Crossvine (Bignonia capreolata) is a climbing vine with yellow and red flowers that blooms during late spring. Crossvine is a prolific evergreen vine that can climb up to 50 feet in height and reach up to 72 feet in length.
Also Read: Different Types of Ivy
Poison ivy grows in alternating clusters of three almond-shaped leaves. The colors vary from light to dark green during the summer, turning mauve red in the fall. Its leaf surfaces are smooth and become shiny with maturity, and the edges may or may not have saw-tooth ridges. Poison ivy vines do not have thorns. Poison ivy flowers in spring and produces dense clusters of off-white berries that ripen from late-summer through fall.
Vanilla pompona is a succulent-stemmed, perennial climbing plant, producing a stem that can be 5 metres or more long. The plant grows into trees, supporting itself by means of aerial roots that are produced from the stem nodes. It is often epiphytic, or becomes epiphytic as the lower portion of the stem withers and dies.
Cuscuta reflexa resembles a pile of yellow-orange straw wrapped tightly around its host plant. It is mostly stem; the leaves are reduced to scales on the stem’s surface, since they are not needed for photosynthesis while the dodder is obtaining nutrients from its host. Cuscuta reflexa builds a canopy on the host plant and casts thousands of tendrils to form a dense spectacle before it strangles it, eventually killing it. It is already affecting crops such tomatoes, sweet potatoes, tea, coffee and potatoes.
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Cuscuta campestris, with the common names field dodder are almost totally dependent on the host plants for nutrition. If a dodder plant is allowed to grow unchecked, it will form dense mats in and over the host plant. Dodder plants branch and re-branch, spreading from plant to plant until large areas may be infested. Stem growth of 7.5 cm per day has been recorded. A single dodder plant may spread to a diameter of 3 m or more.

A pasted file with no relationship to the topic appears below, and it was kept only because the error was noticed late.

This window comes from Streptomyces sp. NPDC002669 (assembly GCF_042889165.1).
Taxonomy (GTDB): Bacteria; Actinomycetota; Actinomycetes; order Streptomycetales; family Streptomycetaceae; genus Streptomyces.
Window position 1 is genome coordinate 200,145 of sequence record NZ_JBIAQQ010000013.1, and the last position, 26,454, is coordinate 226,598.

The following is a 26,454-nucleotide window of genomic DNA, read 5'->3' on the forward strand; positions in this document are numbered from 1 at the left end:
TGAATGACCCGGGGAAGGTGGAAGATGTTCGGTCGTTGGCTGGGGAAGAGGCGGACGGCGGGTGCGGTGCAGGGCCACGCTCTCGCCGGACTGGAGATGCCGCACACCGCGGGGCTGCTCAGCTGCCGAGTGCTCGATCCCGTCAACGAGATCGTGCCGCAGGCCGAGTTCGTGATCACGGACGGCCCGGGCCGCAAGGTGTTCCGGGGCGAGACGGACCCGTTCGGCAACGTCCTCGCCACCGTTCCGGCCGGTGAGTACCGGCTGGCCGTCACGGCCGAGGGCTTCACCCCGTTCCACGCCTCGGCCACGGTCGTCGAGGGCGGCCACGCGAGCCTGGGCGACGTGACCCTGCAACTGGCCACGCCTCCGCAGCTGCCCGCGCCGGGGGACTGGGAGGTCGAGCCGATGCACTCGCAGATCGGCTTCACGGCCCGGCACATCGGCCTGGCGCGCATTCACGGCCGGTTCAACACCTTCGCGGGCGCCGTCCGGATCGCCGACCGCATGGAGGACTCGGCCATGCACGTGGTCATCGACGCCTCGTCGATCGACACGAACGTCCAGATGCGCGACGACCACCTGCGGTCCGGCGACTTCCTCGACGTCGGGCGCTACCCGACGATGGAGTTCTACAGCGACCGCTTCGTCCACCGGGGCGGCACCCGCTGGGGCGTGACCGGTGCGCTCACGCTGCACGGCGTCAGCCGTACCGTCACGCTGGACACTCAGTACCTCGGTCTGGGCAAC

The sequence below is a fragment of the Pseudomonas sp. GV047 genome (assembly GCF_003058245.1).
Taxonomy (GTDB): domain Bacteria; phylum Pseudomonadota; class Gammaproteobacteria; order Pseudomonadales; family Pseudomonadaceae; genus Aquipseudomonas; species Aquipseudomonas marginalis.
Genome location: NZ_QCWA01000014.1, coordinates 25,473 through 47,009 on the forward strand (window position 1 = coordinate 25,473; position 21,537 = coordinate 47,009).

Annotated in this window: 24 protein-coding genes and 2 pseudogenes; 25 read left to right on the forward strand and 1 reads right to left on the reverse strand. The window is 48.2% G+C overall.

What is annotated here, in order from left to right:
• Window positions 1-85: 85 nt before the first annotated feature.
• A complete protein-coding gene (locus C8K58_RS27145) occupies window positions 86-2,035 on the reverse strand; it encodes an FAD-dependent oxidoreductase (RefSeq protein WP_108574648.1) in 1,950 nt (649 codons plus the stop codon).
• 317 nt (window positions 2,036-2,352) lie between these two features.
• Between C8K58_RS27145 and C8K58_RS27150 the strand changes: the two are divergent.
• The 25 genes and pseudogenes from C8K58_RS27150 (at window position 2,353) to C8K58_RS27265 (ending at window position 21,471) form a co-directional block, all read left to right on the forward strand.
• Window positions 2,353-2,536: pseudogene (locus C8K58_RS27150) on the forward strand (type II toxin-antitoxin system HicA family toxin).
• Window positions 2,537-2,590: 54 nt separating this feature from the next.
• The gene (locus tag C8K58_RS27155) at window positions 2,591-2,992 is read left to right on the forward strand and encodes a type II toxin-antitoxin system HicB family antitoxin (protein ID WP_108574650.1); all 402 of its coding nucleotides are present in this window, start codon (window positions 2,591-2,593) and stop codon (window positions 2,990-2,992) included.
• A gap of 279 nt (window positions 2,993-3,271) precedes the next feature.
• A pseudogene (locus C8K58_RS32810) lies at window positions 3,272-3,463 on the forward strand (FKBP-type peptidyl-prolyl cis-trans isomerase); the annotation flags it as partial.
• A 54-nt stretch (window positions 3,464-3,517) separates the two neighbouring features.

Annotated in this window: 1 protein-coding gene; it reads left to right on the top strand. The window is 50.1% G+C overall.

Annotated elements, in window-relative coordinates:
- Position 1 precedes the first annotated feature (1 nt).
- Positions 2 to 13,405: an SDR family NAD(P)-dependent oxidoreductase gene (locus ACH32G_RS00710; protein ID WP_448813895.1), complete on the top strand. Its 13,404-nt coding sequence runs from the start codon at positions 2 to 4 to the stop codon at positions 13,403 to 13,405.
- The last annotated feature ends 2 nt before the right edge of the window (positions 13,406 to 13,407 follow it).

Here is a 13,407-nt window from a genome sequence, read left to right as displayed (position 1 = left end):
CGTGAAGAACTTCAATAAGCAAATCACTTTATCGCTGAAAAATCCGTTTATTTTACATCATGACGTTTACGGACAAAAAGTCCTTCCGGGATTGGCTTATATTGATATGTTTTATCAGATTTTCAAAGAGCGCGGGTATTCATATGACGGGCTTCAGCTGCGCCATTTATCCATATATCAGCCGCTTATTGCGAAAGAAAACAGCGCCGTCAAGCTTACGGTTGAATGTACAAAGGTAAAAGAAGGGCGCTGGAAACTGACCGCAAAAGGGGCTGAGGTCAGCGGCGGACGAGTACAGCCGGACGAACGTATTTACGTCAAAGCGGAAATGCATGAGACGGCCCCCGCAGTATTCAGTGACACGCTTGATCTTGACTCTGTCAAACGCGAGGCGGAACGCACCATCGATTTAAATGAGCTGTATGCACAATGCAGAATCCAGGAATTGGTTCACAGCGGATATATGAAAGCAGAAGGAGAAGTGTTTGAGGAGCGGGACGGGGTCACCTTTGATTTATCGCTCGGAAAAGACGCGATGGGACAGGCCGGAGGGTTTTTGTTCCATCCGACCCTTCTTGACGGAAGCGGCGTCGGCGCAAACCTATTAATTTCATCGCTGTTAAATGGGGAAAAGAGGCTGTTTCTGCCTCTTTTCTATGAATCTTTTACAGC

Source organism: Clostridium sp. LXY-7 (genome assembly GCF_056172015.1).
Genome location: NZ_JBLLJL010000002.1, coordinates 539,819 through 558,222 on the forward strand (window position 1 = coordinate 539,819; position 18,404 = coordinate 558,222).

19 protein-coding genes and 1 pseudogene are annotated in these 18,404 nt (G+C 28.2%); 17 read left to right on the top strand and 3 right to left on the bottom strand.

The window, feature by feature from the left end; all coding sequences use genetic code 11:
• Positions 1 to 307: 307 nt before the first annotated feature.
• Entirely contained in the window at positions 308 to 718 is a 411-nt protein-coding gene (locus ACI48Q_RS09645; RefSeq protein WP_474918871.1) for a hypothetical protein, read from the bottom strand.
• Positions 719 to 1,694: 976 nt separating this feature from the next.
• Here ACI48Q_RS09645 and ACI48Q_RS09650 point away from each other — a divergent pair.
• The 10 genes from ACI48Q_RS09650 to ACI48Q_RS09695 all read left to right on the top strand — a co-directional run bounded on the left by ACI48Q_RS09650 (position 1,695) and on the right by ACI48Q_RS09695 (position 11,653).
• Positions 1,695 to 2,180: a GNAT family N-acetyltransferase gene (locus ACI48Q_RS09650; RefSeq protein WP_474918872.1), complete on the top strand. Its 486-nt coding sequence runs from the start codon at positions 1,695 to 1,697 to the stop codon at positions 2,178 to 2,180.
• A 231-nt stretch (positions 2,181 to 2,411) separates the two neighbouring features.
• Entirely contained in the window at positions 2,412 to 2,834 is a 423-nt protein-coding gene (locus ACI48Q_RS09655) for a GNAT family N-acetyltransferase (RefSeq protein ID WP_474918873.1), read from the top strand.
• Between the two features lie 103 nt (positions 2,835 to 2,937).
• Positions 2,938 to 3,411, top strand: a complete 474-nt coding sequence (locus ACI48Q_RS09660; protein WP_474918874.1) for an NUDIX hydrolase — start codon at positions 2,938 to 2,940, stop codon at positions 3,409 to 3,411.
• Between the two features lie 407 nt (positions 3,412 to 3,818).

Mistletoe is the common name for obligate hemiparasitic plants. They are attached to their host tree or shrub by a structure called the haustorium, through which they extract water and nutrients from the host plant. Mistletoes are a unique group of plants that have long fascinated people, inspiring a prominent role in folklore and mythology. Lacking roots, remaining green and leafy year-round, and even bearing fruit during freezing winters.
Cuscuta gronovii is a parasitic annual vine that infects host plants in a parasitic relationship. Its stems appear orange-yellow in color. The vine can grow up to a length of one meter or more, entangling itself around the host plant. Although it appears to be leafless, it has tiny, alternate, scale-like leaves. The vine produces white flowers with bell-shaped, five-lobed corollas, and sepals United at the base. The flowers are roughly 1/8 of an inch apart from one another.
Cuscuta californica is a species of dodder known by the common names chaparral dodder and California dodder. This is an annual parasitic plant that may resemble fine strands of spaghetti or twine strewn across other species in its habitat. A mature plant of this species may fulfill all of its food and water needs from the host plant, but they rarely kill their host.